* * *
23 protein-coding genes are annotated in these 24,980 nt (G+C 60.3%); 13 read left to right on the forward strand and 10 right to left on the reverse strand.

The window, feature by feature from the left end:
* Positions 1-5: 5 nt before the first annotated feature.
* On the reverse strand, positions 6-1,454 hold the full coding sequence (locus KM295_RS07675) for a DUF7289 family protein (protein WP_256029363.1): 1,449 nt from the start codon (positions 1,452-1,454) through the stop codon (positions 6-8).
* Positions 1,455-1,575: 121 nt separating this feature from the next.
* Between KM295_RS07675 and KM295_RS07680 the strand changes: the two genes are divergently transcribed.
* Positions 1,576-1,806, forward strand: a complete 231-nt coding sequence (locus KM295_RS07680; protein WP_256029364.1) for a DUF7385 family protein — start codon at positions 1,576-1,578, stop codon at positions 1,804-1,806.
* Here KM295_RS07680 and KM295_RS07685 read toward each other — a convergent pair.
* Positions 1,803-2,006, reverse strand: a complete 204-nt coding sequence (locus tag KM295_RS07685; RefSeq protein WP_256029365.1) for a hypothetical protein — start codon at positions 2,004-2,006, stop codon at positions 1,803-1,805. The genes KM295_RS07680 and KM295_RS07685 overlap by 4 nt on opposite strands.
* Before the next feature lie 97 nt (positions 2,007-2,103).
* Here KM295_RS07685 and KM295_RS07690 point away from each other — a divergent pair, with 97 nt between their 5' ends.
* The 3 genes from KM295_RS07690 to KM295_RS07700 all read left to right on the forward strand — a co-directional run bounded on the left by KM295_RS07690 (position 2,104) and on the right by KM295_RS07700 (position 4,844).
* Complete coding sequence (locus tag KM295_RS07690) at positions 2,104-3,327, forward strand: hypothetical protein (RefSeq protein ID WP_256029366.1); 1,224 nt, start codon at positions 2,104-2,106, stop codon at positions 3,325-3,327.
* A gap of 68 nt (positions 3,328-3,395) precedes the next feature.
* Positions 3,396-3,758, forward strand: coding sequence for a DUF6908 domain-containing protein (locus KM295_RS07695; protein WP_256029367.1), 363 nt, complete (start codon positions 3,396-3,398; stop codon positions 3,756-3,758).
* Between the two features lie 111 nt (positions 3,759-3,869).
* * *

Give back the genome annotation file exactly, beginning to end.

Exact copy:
23 protein-coding genes are annotated in these 24,980 nt (G+C 60.3%); 13 read left to right on the forward strand and 10 right to left on the reverse strand.

The window, feature by feature from the left end:
* Positions 1-5: 5 nt before the first annotated feature.
* On the reverse strand, positions 6-1,454 hold the full coding sequence (locus KM295_RS07675) for a DUF7289 family protein (protein WP_256029363.1): 1,449 nt from the start codon (positions 1,452-1,454) through the stop codon (positions 6-8).
* Positions 1,455-1,575: 121 nt separating this feature from the next.
* Between KM295_RS07675 and KM295_RS07680 the strand changes: the two genes are divergently transcribed.
* Positions 1,576-1,806, forward strand: a complete 231-nt coding sequence (locus KM295_RS07680; protein WP_256029364.1) for a DUF7385 family protein — start codon at positions 1,576-1,578, stop codon at positions 1,804-1,806.
* Here KM295_RS07680 and KM295_RS07685 read toward each other — a convergent pair.
* Positions 1,803-2,006, reverse strand: a complete 204-nt coding sequence (locus tag KM295_RS07685; RefSeq protein WP_256029365.1) for a hypothetical protein — start codon at positions 2,004-2,006, stop codon at positions 1,803-1,805. The genes KM295_RS07680 and KM295_RS07685 overlap by 4 nt on opposite strands.
* Before the next feature lie 97 nt (positions 2,007-2,103).
* Here KM295_RS07685 and KM295_RS07690 point away from each other — a divergent pair, with 97 nt between their 5' ends.
* The 3 genes from KM295_RS07690 to KM295_RS07700 all read left to right on the forward strand — a co-directional run bounded on the left by KM295_RS07690 (position 2,104) and on the right by KM295_RS07700 (position 4,844).
* Complete coding sequence (locus tag KM295_RS07690) at positions 2,104-3,327, forward strand: hypothetical protein (RefSeq protein ID WP_256029366.1); 1,224 nt, start codon at positions 2,104-2,106, stop codon at positions 3,325-3,327.
* A gap of 68 nt (positions 3,328-3,395) precedes the next feature.
* Positions 3,396-3,758, forward strand: coding sequence for a DUF6908 domain-containing protein (locus KM295_RS07695; protein WP_256029367.1), 363 nt, complete (start codon positions 3,396-3,398; stop codon positions 3,756-3,758).
* Between the two features lie 111 nt (positions 3,759-3,869).